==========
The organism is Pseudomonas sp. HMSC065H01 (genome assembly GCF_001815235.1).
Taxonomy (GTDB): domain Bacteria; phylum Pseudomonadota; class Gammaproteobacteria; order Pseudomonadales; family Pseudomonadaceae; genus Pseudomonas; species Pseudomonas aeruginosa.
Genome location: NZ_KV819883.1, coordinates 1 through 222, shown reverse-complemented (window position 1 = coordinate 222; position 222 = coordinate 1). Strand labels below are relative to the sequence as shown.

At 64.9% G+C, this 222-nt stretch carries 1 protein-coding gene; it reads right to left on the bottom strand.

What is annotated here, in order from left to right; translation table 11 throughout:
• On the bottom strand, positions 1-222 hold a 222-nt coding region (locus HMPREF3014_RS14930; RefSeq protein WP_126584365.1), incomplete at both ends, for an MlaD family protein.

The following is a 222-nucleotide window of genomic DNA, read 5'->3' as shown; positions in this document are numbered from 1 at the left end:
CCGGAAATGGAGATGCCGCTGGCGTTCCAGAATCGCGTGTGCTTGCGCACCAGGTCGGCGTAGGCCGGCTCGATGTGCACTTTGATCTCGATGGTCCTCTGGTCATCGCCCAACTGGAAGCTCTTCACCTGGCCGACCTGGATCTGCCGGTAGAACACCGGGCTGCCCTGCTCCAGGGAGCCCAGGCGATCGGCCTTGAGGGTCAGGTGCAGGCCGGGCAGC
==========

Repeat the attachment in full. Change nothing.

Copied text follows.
The organism is Pseudomonas sp. HMSC065H01 (genome assembly GCF_001815235.1).
Taxonomy (GTDB): domain Bacteria; phylum Pseudomonadota; class Gammaproteobacteria; order Pseudomonadales; family Pseudomonadaceae; genus Pseudomonas; species Pseudomonas aeruginosa.
Genome location: NZ_KV819883.1, coordinates 1 through 222, shown reverse-complemented (window position 1 = coordinate 222; position 222 = coordinate 1). Strand labels below are relative to the sequence as shown.

At 64.9% G+C, this 222-nt stretch carries 1 protein-coding gene; it reads right to left on the bottom strand.

What is annotated here, in order from left to right; translation table 11 throughout:
• On the bottom strand, positions 1-222 hold a 222-nt coding region (locus HMPREF3014_RS14930; RefSeq protein WP_126584365.1), incomplete at both ends, for an MlaD family protein.

The following is a 222-nucleotide window of genomic DNA, read 5'->3' as shown; positions in this document are numbered from 1 at the left end:
CCGGAAATGGAGATGCCGCTGGCGTTCCAGAATCGCGTGTGCTTGCGCACCAGGTCGGCGTAGGCCGGCTCGATGTGCACTTTGATCTCGATGGTCCTCTGGTCATCGCCCAACTGGAAGCTCTTCACCTGGCCGACCTGGATCTGCCGGTAGAACACCGGGCTGCCCTGCTCCAGGGAGCCCAGGCGATCGGCCTTGAGGGTCAGGTGCAGGCCGGGCAGC